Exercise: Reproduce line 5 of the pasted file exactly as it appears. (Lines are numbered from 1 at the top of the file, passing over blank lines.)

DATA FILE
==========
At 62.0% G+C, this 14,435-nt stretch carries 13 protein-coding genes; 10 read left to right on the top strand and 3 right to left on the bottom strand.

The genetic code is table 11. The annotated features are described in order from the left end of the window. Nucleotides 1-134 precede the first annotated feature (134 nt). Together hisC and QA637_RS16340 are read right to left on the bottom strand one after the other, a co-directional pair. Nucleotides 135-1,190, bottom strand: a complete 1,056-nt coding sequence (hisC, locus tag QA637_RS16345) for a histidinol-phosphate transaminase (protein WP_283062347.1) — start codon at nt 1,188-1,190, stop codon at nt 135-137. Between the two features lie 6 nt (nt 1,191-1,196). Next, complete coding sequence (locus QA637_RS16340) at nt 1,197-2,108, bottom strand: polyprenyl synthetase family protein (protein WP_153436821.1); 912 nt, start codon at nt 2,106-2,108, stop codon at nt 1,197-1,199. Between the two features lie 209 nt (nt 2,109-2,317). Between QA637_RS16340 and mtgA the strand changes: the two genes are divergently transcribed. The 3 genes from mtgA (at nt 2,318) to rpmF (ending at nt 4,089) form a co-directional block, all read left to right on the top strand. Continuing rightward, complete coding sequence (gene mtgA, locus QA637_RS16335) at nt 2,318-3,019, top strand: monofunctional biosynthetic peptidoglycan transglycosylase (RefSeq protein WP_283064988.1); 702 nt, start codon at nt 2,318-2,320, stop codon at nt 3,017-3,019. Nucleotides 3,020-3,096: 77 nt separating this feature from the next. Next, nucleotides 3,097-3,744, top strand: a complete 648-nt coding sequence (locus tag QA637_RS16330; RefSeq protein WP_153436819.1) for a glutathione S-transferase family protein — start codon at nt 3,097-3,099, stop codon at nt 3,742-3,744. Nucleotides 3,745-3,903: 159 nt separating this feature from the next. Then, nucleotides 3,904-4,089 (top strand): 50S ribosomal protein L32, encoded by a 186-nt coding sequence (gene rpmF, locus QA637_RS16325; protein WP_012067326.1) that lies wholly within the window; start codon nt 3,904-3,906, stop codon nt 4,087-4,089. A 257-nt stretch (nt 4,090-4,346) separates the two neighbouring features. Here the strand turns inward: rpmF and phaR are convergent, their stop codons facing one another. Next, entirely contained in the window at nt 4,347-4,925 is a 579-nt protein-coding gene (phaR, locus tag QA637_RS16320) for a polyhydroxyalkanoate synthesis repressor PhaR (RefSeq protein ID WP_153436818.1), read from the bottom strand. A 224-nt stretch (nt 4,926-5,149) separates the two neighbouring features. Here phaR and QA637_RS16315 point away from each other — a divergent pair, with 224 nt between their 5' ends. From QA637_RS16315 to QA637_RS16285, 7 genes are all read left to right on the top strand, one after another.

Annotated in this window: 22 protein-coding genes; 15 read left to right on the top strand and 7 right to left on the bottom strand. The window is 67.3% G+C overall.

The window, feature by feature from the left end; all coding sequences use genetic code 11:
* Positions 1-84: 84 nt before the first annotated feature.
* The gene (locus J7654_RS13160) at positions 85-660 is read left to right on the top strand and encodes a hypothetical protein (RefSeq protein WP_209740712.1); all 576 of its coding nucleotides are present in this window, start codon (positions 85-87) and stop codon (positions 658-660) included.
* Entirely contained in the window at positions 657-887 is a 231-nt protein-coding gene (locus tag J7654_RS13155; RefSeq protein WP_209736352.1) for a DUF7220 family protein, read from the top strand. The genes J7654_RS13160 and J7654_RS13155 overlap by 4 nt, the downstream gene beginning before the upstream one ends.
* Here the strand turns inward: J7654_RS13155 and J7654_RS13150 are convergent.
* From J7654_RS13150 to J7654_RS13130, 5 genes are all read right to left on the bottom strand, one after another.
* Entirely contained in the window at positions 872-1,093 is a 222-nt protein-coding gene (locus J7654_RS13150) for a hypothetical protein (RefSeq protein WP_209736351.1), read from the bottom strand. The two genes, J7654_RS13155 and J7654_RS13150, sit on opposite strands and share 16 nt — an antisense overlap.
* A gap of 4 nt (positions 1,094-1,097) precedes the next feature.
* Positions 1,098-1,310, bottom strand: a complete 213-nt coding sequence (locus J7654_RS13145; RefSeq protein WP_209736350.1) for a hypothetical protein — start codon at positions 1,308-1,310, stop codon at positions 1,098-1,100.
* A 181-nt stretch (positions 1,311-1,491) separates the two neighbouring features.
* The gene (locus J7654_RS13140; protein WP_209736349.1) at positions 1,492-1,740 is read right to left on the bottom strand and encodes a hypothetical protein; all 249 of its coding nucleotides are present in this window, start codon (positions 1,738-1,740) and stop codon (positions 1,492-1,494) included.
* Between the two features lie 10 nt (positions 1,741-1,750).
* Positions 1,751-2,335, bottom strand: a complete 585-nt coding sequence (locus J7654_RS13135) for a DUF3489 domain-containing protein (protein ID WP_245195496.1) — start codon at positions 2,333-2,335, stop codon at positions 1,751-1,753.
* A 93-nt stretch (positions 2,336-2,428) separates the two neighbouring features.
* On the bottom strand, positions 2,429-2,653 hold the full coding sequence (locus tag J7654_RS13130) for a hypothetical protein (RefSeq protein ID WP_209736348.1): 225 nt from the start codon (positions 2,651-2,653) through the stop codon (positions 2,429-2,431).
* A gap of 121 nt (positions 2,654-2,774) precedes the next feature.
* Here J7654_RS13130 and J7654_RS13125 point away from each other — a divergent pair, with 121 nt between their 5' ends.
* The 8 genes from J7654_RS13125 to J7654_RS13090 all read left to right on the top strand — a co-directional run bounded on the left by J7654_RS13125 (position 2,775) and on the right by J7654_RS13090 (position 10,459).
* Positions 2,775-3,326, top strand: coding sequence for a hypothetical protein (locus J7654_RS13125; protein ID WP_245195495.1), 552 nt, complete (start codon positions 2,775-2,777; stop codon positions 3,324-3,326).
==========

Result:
* Positions 1-84: 84 nt before the first annotated feature.